When I was 14, I would have chosen Vanilla Ice, but luckily I've seen the light since then. Mind you, it's been a long time since I've really paid attention to the sexiness (or lack thereof) of the musicians I listen to. Upon reflection though, I choose Lenny Kravitz.

Yeah, I don't think I need to explain this one.

4. Now that you’ve slept with two different people in a row, you seem to be having an excellent day because you just came across a hundred-dollar bill on the sidewalk. Holy shit, a hundred bucks! How are you gonna spend it?

These. Well, they're actually more than $100 but I'd chip in the extra. Or a cheap stroller to replace our freakin' expensive broken one. Arrrgh.

5. You just got a free plane ticket to anywhere. You have to depart right now. Where are you gonna go?

Well, since we're already going to South Africa in January (Whoopee!), my second choice would be Italy I think. Or Namibia... ooh, or Turkey... Ok, I'll stop. Let's just stick with Italy.

6. Upon arrival to the aforementioned location, you get off the plane and discover another hundred-dollar bill. Shit! Now that you are in the new location, what are you gonna do?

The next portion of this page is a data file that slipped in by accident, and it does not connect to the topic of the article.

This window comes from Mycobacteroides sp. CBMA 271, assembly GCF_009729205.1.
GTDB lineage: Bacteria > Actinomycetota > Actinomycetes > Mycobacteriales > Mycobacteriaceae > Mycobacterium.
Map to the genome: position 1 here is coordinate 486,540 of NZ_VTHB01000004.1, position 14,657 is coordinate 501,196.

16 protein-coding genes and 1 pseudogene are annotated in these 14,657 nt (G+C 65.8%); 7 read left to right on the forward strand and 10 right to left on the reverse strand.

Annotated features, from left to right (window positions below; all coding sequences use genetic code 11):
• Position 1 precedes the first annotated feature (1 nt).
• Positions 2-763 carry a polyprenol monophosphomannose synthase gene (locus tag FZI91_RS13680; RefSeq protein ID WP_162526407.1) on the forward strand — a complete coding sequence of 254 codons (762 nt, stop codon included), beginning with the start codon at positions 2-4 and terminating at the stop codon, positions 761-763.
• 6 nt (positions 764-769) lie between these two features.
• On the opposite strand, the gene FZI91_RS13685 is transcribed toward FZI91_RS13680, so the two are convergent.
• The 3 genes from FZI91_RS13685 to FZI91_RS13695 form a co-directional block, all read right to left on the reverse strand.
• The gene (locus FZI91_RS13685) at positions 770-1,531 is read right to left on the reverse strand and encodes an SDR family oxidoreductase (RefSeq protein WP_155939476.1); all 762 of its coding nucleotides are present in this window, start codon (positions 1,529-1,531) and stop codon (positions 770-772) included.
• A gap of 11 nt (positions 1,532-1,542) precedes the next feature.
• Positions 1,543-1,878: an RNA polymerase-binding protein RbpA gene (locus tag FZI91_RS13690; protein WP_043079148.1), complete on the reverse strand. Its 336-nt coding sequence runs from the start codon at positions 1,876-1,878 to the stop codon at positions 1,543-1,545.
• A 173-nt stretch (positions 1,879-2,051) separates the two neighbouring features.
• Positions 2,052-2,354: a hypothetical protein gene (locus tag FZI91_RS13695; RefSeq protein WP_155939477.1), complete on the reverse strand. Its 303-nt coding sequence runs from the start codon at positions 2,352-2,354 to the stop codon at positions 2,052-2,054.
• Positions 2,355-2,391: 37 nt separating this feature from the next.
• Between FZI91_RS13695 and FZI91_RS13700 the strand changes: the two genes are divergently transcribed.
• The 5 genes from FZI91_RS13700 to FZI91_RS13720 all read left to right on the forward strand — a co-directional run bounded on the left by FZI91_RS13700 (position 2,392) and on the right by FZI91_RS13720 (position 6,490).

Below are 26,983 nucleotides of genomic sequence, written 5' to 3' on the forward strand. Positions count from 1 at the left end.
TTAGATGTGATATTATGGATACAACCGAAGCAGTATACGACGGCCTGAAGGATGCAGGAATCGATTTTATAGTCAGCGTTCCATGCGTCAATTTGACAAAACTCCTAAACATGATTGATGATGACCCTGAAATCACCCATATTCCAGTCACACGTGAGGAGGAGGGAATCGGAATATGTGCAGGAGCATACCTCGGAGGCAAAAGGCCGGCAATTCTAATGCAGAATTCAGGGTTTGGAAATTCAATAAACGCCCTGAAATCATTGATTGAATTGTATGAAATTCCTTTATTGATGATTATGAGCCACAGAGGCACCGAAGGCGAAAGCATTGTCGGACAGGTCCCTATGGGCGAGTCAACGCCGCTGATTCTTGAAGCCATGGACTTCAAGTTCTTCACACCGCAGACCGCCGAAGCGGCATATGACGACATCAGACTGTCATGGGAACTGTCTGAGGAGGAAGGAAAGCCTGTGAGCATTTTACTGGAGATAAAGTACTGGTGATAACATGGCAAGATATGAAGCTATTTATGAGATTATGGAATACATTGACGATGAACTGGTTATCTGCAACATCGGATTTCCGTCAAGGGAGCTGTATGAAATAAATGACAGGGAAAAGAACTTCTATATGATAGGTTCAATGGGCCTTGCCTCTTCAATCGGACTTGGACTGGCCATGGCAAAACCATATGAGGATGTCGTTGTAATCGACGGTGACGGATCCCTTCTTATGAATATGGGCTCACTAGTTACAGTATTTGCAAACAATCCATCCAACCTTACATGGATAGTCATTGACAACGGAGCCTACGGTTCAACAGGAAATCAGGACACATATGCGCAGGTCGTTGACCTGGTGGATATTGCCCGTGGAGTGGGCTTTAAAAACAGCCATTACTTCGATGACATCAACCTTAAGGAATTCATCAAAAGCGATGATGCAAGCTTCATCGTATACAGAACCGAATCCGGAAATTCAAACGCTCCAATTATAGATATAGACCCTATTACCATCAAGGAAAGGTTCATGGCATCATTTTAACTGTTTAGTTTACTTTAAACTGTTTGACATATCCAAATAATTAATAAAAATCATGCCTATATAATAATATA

Well, after I do what Bubandpie did, I'd buy some venetian glass. I doubt $100 would get me one of those but I could probably at least get some glass jewellry or beads.

7. The Angel of Death has descended upon you. Fortunately, the Angel of Death is pretty cool and in a good mood, and it offers you a half-hour to do whatever you want before you bite it. Whatcha gonna do in that half-hour?

Ah, hello?!? Sleep with Lenny Kravitz and Heath Ledger, of course. Actually, maybe I'd do something that I'd be too scared to do without knowing I was gonna die soon anyways... something like hanging on one those swingy, cable thingies through the canopy of a rainforest?

8. You accidentally eat some radioactive vegetables. They were good, and what’s even cooler is that they endow you with the super-power of your choice! What’s it gonna be?

Well, since Bubandpie already took sleeping, I think maybe I would like to be able to make other people, especially babies, sleep for any length of time and location I choose.

9. You can re-live any point of time in your life. The time-span can only be a half-hour, though. What half-hour of your past would you like to experience again?